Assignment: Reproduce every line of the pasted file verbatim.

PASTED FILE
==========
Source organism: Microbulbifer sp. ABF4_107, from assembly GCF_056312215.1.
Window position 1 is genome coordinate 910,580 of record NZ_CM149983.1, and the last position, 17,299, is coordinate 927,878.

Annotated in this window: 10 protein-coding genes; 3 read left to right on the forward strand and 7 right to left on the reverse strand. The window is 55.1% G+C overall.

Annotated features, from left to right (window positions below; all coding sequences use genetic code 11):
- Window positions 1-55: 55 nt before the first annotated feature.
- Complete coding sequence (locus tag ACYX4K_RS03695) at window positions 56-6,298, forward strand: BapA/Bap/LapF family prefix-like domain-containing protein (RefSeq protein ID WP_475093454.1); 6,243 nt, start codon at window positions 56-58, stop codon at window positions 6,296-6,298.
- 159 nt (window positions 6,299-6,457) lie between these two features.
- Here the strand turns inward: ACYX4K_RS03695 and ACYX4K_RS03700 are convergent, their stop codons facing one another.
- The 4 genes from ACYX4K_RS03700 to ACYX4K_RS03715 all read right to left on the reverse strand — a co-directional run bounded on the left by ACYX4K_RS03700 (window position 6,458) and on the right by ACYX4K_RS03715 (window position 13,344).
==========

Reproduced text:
Source organism: Microbulbifer sp. ABF4_107, from assembly GCF_056312215.1.
Window position 1 is genome coordinate 910,580 of record NZ_CM149983.1, and the last position, 17,299, is coordinate 927,878.

Annotated in this window: 10 protein-coding genes; 3 read left to right on the forward strand and 7 right to left on the reverse strand. The window is 55.1% G+C overall.

Annotated features, from left to right (window positions below; all coding sequences use genetic code 11):
- Window positions 1-55: 55 nt before the first annotated feature.
- Complete coding sequence (locus tag ACYX4K_RS03695) at window positions 56-6,298, forward strand: BapA/Bap/LapF family prefix-like domain-containing protein (RefSeq protein ID WP_475093454.1); 6,243 nt, start codon at window positions 56-58, stop codon at window positions 6,296-6,298.
- 159 nt (window positions 6,299-6,457) lie between these two features.
- Here the strand turns inward: ACYX4K_RS03695 and ACYX4K_RS03700 are convergent, their stop codons facing one another.
- The 4 genes from ACYX4K_RS03700 to ACYX4K_RS03715 all read right to left on the reverse strand — a co-directional run bounded on the left by ACYX4K_RS03700 (window position 6,458) and on the right by ACYX4K_RS03715 (window position 13,344).